Press Conference & Review: The Legend of Mulan

Article By Alison Ng

With just four intimate engagements, the Hong Kong Dance Company presented its production of the Legend of Mulan at the David H. Koch Theater from March 5th – March 8th. While the production has received much praise in Asia, the limited engagement at Lincoln Center marked its U.S. debut.

The spectacular dance drama is based off the Chinese poem “The Ballad of Mulan.” It tells the story of a young woman who disguises herself as a man, in order to take her father’s place in the army. Although Mulan fought hard for many years and gained much respect, she gave up a position at court to return home.

On March 5th, just hours before the curtains opened, the Hong Kong Dance Company held a press conference for the Legend of Mulan. The short performance featured the three principle dancers of the show Pan Lingjuan (Mulan), Chen Jun (General), and Huang Lei (Father), while the interviews that followed were with Pan Lingjuan and Huang Lei.

In an empty David H. Koch Theater, various press outlets were given a sneak preview of the performance. With cameras ready, the stage opened up to a simple, yet elegant mountain set. The first scene shown, “Years of Unending Wars,” depicts Mulan and her fellow soldiers during battle. It is an exciting piece – or should I say pieces, with many movements, and many movements happening all at once. The breathtaking thing about dance is that the medium allows the body to convey any story, even when that story is war.

The second movement shown was “Fighting in the place of Father.” With news of war, Mulan makes the decision to join the army in place of Father. But first, she must face Father, who doesn’t want her to go. “Fighting in the place of Father” is a strong piece. The beautiful dance embodies many emotions: yearning, desperation, and love. The audience’s passive watching is quick to surrender as feelings take over.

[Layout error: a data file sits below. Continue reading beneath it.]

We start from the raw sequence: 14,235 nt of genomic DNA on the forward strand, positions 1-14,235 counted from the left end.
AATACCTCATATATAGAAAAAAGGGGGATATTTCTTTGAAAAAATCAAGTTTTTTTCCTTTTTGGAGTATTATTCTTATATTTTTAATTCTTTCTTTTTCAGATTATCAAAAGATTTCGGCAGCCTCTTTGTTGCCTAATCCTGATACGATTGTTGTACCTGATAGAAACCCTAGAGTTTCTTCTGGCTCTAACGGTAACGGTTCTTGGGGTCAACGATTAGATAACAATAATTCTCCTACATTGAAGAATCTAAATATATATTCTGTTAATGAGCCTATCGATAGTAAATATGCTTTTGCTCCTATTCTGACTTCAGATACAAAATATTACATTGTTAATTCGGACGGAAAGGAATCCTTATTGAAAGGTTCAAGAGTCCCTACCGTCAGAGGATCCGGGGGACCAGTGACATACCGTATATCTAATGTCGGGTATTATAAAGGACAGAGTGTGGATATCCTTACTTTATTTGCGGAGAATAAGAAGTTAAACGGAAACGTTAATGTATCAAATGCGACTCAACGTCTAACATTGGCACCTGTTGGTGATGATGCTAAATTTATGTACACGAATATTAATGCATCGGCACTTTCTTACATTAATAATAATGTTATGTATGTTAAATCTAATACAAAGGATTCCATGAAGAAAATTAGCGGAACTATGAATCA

After the preview, there was a dress and photo opportunity with the two principal dancers, Pan Lingjuan and Huang Lei. The two performers artfully positioned themselves on the second floor of the Theater where costumes from the show were displayed. Since they were in the midst of dress rehearsals, the two only entertained the press for a few minutes before heading back off to practice.

Later that evening, the HK Dance Company finally premiered the Legend of Mulan. And right from the beginning, one knows that Pan Lingjuan is talented because she depicts Mulan beautifully.

While there are three principle dancers, there are a few scenes that showcase the entire ensemble. Either way, the dancers were not able to fully express their talent, due to the repetition of movements during scenes. Once in a while, there was variance – such as a flip, that excited things a bit more.
The second act, which displays the army in battle, is the most entertaining. The dancers use different props – like shields, sticks, and ramps in their routine, to better represent the never-ending movements and chaos that come with war.

Instead of hearing or reading “The Ballad of Mulan,” the HK Dance Company’s performance allows one to visually experience Mulan’s story. As a dance, a whole new level of experience is added to the original tale. In the end, there is magic in the ability of transforming words into other mediums because it creates an aesthetic that one cannot ignore.

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